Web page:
A lot of focus is often put on a player’s general, so I’m surprised that Goryo’s Vengeance (996) doesn’t seem more play. Even outside of the general, many useful creatures happen to also be legendary. With the right set up and at instant speed, Birgi, God of Storytelling pays for themself, Vito, Thorn of the Dusk Rose could swing a game in your favor, or Wrexial, the Risen Deep could cast Time Stretch out of an opponent’s graveyard. All to say, I’m surprised this card hasn’t inspired a little more passion following a reprint to put it in front of more player’s eyes.

In a similar way, Through the Breach (389) has a remarkably low showing. I will admit, I’ve never been so inspired by the card as to purchase a copy to test it out for myself. But once you see Through the Breach as not just a way to attack, but also to sacrifice something, a whole lot can open up to you. I’ve lost my battlefield to a well-timed Elesh Norn, Grand Cenobite before and watched my opponent rocket back up in life with a surprise Kokusho, the Evening Star a few different times. Maybe I should be playing more counter magic.

Ertai’s Meddling

Finding the best counter magic for a deck can leave you with a lot of decision paralysis—no surprise then that Ertai’s Meddling (491) has been lost to time. This card was very unique for the time, as it doesn’t counter a spell, it simply exiles it. Even with that said, the closest comparable card we had was Venser, Shaper Savant. This card saw healthy play amongst some of the early playgroups I interacted with. At the time, I was really into soft counter magic, so a card that didn’t sour my opponents left a good impression on me.

The greatest boon I see for this card is that it may actually be a better counterspell than it was at the time. As Commander has sped up and games have become admittedly shorter in most respects, casting this and having X be two or three could leave the spell in exile for the remainder of the game, with the copy never being put onto the stack.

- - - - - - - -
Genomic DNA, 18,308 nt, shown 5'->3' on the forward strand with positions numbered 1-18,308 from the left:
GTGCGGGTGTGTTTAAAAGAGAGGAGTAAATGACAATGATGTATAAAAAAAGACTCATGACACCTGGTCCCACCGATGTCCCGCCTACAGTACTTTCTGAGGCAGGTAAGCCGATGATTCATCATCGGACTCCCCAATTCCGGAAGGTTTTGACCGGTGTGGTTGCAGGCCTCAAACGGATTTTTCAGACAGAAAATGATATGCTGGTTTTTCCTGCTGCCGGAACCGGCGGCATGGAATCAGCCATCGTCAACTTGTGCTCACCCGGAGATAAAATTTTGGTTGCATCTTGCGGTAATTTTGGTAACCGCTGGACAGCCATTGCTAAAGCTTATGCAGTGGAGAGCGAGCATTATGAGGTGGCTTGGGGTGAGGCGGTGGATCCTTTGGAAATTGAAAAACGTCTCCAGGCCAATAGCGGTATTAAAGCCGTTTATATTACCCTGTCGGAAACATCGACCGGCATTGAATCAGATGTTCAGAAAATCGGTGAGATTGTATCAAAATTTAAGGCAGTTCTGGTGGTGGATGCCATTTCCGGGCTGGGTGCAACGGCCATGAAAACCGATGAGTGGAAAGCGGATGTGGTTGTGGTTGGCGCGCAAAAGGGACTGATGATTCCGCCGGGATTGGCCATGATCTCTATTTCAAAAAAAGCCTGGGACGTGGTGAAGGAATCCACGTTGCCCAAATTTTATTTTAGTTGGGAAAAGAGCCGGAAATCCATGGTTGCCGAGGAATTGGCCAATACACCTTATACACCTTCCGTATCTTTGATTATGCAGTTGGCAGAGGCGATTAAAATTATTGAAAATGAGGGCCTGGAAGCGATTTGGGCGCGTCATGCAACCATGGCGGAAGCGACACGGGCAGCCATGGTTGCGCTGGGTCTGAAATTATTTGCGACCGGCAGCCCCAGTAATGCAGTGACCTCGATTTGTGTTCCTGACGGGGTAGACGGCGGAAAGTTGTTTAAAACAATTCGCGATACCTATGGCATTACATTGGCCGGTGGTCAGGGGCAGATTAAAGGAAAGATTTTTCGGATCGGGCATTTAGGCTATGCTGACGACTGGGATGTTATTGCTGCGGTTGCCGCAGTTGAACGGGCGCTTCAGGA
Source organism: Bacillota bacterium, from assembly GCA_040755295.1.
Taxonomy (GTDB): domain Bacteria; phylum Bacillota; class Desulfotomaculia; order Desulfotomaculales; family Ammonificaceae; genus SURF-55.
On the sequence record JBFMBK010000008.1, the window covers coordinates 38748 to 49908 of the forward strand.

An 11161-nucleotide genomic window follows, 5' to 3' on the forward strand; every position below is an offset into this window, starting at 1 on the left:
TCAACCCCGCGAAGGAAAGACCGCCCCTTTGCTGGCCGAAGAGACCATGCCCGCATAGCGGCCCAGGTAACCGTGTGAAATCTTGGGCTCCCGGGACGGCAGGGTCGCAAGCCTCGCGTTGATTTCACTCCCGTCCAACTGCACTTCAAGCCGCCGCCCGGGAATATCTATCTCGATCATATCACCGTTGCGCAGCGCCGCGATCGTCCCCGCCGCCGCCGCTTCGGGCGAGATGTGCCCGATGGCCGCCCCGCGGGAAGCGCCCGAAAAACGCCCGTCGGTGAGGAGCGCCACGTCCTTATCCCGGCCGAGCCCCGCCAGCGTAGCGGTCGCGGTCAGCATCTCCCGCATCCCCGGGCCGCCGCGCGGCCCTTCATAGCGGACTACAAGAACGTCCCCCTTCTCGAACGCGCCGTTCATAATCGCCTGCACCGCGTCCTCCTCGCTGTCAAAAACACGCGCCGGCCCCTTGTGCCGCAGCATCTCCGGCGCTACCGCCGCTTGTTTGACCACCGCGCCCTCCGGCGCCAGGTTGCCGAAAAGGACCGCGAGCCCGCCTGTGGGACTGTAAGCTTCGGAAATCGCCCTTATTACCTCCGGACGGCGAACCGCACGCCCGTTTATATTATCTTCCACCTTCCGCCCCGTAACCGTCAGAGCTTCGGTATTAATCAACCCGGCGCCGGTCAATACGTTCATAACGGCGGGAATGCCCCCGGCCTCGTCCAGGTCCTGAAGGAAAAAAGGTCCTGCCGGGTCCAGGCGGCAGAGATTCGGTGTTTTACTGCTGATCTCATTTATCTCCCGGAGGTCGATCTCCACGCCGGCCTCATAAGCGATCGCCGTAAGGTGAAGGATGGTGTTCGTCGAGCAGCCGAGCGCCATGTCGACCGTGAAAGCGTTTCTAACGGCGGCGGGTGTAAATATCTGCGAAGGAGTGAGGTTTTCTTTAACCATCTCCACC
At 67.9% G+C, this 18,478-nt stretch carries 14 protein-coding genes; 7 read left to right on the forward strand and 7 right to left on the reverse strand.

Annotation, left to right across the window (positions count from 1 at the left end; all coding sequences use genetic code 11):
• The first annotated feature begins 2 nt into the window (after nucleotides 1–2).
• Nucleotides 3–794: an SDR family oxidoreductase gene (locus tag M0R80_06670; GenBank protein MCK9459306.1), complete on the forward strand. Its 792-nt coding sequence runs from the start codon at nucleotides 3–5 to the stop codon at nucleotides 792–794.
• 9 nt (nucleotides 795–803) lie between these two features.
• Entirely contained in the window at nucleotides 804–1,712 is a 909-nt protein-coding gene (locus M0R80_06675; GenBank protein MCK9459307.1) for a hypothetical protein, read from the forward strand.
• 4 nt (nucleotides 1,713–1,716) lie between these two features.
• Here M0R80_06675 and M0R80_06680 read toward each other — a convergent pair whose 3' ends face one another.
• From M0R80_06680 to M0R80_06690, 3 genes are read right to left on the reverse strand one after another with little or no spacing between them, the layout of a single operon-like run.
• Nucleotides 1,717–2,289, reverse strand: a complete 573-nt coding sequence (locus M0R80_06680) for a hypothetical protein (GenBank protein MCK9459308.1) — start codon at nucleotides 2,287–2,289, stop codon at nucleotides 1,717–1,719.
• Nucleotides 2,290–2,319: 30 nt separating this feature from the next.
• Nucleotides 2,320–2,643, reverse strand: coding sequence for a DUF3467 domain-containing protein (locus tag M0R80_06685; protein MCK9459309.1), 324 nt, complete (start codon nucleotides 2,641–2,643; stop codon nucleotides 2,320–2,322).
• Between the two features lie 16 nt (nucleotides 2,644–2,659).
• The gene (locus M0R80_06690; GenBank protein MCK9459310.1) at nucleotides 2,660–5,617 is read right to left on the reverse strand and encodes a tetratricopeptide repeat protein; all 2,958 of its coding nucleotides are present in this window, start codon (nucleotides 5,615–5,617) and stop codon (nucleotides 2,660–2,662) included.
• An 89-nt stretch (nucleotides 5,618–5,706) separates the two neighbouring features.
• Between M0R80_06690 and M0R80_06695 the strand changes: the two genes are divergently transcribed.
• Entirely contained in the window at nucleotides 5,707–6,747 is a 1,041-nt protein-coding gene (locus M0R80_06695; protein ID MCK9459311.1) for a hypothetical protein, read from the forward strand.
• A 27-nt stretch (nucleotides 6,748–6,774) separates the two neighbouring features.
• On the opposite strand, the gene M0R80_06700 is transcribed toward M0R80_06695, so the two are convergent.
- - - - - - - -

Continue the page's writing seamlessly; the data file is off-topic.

Primeval Titan

Back in the day, Primeval Titan (5) was everywhere, because who doesn’t want more lands? It was a staple for green decks and the first thing non-green players would cast Bribery out of their opponent’s libraries. No question, the format warped around it. Then it got banned, so we stopped playing with it.

I hope that today either brought a feeling of nostalgia or introduced readers to cards that they may not have heard of because they didn’t get into the format until after some of these cards had lost most of their popularity. I don’t even think that all of these cards need to come back to the format, as in some ways the format has moved on without them. I do think there is something to be gained from playing with cards that other people are not expecting.

This is a topic I think I will find myself returning to in the future. But it might take a more time for me to find a good crop of cards to wax nostalgically about. Please feel free to look over my thoughts on the legendary creatures of Commander 2013 and Commander 2014, in addition to the book end installments referenced above.

Ryan Sainio is a Graphic Designer who writes about EDH and the EDH community. He has been playing Magic: the Gathering since 7th Edition in 2002 and values flavorful and fun gameplay over competitively optimized decks.

Don't Miss Out!

Sign up for the Hipsters Newsletter for weekly updates.